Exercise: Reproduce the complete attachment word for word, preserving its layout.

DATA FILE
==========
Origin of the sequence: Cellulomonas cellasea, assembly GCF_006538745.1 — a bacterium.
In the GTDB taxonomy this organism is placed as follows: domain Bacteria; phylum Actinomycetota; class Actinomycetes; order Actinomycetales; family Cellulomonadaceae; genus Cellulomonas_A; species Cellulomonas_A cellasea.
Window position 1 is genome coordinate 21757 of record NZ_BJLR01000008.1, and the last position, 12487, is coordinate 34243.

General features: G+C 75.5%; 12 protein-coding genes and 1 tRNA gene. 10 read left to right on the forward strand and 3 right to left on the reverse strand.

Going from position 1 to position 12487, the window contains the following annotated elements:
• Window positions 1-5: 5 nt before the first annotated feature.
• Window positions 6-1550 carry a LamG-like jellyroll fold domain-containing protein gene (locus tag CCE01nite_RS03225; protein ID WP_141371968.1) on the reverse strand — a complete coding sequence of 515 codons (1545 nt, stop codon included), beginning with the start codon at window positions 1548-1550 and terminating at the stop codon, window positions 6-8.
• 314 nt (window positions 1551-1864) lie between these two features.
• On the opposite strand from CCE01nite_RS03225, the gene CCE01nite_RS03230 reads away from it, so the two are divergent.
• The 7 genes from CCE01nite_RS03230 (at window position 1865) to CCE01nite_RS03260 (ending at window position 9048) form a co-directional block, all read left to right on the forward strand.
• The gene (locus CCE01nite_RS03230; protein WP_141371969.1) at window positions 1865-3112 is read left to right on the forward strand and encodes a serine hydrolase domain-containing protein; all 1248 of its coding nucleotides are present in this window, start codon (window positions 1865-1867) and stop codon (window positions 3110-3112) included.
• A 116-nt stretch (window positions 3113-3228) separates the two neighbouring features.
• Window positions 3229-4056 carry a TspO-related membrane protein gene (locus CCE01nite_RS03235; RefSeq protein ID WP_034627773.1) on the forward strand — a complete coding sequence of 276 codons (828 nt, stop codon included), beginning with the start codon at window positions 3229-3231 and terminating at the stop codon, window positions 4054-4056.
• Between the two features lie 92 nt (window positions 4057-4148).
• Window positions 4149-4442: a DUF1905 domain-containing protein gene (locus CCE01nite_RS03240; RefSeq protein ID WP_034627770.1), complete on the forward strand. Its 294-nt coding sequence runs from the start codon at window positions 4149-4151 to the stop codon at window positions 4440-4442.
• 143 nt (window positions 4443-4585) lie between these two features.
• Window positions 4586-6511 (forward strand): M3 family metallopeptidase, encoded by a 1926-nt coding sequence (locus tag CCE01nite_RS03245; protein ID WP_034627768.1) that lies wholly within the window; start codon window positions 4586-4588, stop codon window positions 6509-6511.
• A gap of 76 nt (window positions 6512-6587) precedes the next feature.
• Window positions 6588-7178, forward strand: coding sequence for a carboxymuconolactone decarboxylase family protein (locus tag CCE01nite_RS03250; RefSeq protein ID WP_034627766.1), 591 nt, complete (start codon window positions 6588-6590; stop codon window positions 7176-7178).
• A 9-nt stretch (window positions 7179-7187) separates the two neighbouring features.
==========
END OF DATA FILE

Origin of the sequence: Cellulomonas cellasea, assembly GCF_006538745.1 — a bacterium.
In the GTDB taxonomy this organism is placed as follows: domain Bacteria; phylum Actinomycetota; class Actinomycetes; order Actinomycetales; family Cellulomonadaceae; genus Cellulomonas_A; species Cellulomonas_A cellasea.
Window position 1 is genome coordinate 21757 of record NZ_BJLR01000008.1, and the last position, 12487, is coordinate 34243.

General features: G+C 75.5%; 12 protein-coding genes and 1 tRNA gene. 10 read left to right on the forward strand and 3 right to left on the reverse strand.

Going from position 1 to position 12487, the window contains the following annotated elements:
• Window positions 1-5: 5 nt before the first annotated feature.
• Window positions 6-1550 carry a LamG-like jellyroll fold domain-containing protein gene (locus tag CCE01nite_RS03225; protein ID WP_141371968.1) on the reverse strand — a complete coding sequence of 515 codons (1545 nt, stop codon included), beginning with the start codon at window positions 1548-1550 and terminating at the stop codon, window positions 6-8.
• 314 nt (window positions 1551-1864) lie between these two features.
• On the opposite strand from CCE01nite_RS03225, the gene CCE01nite_RS03230 reads away from it, so the two are divergent.
• The 7 genes from CCE01nite_RS03230 (at window position 1865) to CCE01nite_RS03260 (ending at window position 9048) form a co-directional block, all read left to right on the forward strand.
• The gene (locus CCE01nite_RS03230; protein WP_141371969.1) at window positions 1865-3112 is read left to right on the forward strand and encodes a serine hydrolase domain-containing protein; all 1248 of its coding nucleotides are present in this window, start codon (window positions 1865-1867) and stop codon (window positions 3110-3112) included.
• A 116-nt stretch (window positions 3113-3228) separates the two neighbouring features.
• Window positions 3229-4056 carry a TspO-related membrane protein gene (locus CCE01nite_RS03235; RefSeq protein ID WP_034627773.1) on the forward strand — a complete coding sequence of 276 codons (828 nt, stop codon included), beginning with the start codon at window positions 3229-3231 and terminating at the stop codon, window positions 4054-4056.
• Between the two features lie 92 nt (window positions 4057-4148).
• Window positions 4149-4442: a DUF1905 domain-containing protein gene (locus CCE01nite_RS03240; RefSeq protein ID WP_034627770.1), complete on the forward strand. Its 294-nt coding sequence runs from the start codon at window positions 4149-4151 to the stop codon at window positions 4440-4442.
• 143 nt (window positions 4443-4585) lie between these two features.
• Window positions 4586-6511 (forward strand): M3 family metallopeptidase, encoded by a 1926-nt coding sequence (locus tag CCE01nite_RS03245; protein ID WP_034627768.1) that lies wholly within the window; start codon window positions 4586-4588, stop codon window positions 6509-6511.
• A gap of 76 nt (window positions 6512-6587) precedes the next feature.
• Window positions 6588-7178, forward strand: coding sequence for a carboxymuconolactone decarboxylase family protein (locus tag CCE01nite_RS03250; RefSeq protein ID WP_034627766.1), 591 nt, complete (start codon window positions 6588-6590; stop codon window positions 7176-7178).
• A 9-nt stretch (window positions 7179-7187) separates the two neighbouring features.